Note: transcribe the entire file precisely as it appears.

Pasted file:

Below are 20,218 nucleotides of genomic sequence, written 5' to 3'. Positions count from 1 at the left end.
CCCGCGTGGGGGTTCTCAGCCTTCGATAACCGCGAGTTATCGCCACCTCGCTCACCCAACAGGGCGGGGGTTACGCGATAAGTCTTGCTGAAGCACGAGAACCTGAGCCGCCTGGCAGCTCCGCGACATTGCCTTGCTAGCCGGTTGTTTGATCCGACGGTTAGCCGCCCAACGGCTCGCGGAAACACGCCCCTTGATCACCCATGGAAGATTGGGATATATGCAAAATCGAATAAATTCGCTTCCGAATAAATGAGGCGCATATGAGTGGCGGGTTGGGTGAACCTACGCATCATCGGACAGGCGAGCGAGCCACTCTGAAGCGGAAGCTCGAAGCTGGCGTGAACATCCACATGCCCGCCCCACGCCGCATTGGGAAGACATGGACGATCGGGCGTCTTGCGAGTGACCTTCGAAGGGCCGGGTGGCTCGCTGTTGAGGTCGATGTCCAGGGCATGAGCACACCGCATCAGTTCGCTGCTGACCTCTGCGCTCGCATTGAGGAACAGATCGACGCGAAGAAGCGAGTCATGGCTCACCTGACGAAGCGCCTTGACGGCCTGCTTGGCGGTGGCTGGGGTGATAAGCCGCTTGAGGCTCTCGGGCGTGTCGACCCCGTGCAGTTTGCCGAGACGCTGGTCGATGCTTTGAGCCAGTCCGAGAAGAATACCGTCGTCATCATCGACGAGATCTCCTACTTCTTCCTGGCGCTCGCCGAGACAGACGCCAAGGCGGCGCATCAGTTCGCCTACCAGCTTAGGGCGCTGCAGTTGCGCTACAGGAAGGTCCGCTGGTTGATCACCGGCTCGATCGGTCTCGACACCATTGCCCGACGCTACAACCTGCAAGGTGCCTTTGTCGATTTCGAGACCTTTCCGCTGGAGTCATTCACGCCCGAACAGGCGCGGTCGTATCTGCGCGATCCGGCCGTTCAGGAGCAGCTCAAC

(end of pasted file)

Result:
Below are 20,218 nucleotides of genomic sequence, written 5' to 3'. Positions count from 1 at the left end.
CCCGCGTGGGGGTTCTCAGCCTTCGATAACCGCGAGTTATCGCCACCTCGCTCACCCAACAGGGCGGGGGTTACGCGATAAGTCTTGCTGAAGCACGAGAACCTGAGCCGCCTGGCAGCTCCGCGACATTGCCTTGCTAGCCGGTTGTTTGATCCGACGGTTAGCCGCCCAACGGCTCGCGGAAACACGCCCCTTGATCACCCATGGAAGATTGGGATATATGCAAAATCGAATAAATTCGCTTCCGAATAAATGAGGCGCATATGAGTGGCGGGTTGGGTGAACCTACGCATCATCGGACAGGCGAGCGAGCCACTCTGAAGCGGAAGCTCGAAGCTGGCGTGAACATCCACATGCCCGCCCCACGCCGCATTGGGAAGACATGGACGATCGGGCGTCTTGCGAGTGACCTTCGAAGGGCCGGGTGGCTCGCTGTTGAGGTCGATGTCCAGGGCATGAGCACACCGCATCAGTTCGCTGCTGACCTCTGCGCTCGCATTGAGGAACAGATCGACGCGAAGAAGCGAGTCATGGCTCACCTGACGAAGCGCCTTGACGGCCTGCTTGGCGGTGGCTGGGGTGATAAGCCGCTTGAGGCTCTCGGGCGTGTCGACCCCGTGCAGTTTGCCGAGACGCTGGTCGATGCTTTGAGCCAGTCCGAGAAGAATACCGTCGTCATCATCGACGAGATCTCCTACTTCTTCCTGGCGCTCGCCGAGACAGACGCCAAGGCGGCGCATCAGTTCGCCTACCAGCTTAGGGCGCTGCAGTTGCGCTACAGGAAGGTCCGCTGGTTGATCACCGGCTCGATCGGTCTCGACACCATTGCCCGACGCTACAACCTGCAAGGTGCCTTTGTCGATTTCGAGACCTTTCCGCTGGAGTCATTCACGCCCGAACAGGCGCGGTCGTATCTGCGCGATCCGGCCGTTCAGGAGCAGCTCAAC